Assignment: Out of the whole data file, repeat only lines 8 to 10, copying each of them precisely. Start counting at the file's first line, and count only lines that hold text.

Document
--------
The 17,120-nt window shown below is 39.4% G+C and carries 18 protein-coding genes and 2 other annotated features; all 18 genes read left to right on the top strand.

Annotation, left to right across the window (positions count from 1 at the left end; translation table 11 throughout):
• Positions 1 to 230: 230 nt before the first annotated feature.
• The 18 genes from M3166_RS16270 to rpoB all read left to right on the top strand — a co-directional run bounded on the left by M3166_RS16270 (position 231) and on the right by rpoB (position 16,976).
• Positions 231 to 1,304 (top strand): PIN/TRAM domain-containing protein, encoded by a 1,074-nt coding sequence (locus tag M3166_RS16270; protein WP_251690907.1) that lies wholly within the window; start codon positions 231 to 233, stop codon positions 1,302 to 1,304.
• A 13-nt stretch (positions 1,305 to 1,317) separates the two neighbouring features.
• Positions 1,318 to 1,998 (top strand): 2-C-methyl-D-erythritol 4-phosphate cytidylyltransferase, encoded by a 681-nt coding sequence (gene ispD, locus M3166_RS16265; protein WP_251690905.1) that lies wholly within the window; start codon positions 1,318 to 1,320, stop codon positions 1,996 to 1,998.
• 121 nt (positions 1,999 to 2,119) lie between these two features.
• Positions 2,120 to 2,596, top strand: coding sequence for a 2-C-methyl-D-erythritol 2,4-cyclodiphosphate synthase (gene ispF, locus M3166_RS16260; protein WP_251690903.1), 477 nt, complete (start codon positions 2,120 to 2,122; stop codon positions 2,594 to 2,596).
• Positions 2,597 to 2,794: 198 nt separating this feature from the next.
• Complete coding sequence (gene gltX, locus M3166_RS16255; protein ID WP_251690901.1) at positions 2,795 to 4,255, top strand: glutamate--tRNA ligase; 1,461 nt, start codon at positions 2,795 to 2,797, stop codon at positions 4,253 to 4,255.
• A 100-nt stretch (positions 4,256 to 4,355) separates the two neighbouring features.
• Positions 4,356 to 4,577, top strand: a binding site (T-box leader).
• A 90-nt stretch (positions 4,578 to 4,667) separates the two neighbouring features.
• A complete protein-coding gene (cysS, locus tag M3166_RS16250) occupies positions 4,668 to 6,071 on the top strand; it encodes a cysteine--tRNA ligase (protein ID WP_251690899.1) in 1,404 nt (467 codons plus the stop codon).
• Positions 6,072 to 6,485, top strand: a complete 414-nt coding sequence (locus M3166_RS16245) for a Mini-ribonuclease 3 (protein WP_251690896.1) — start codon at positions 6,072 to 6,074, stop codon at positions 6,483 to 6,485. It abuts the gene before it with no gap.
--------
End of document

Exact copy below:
• 121 nt (positions 1,999 to 2,119) lie between these two features.
• Positions 2,120 to 2,596, top strand: coding sequence for a 2-C-methyl-D-erythritol 2,4-cyclodiphosphate synthase (gene ispF, locus M3166_RS16260; protein WP_251690903.1), 477 nt, complete (start codon positions 2,120 to 2,122; stop codon positions 2,594 to 2,596).
• Positions 2,597 to 2,794: 198 nt separating this feature from the next.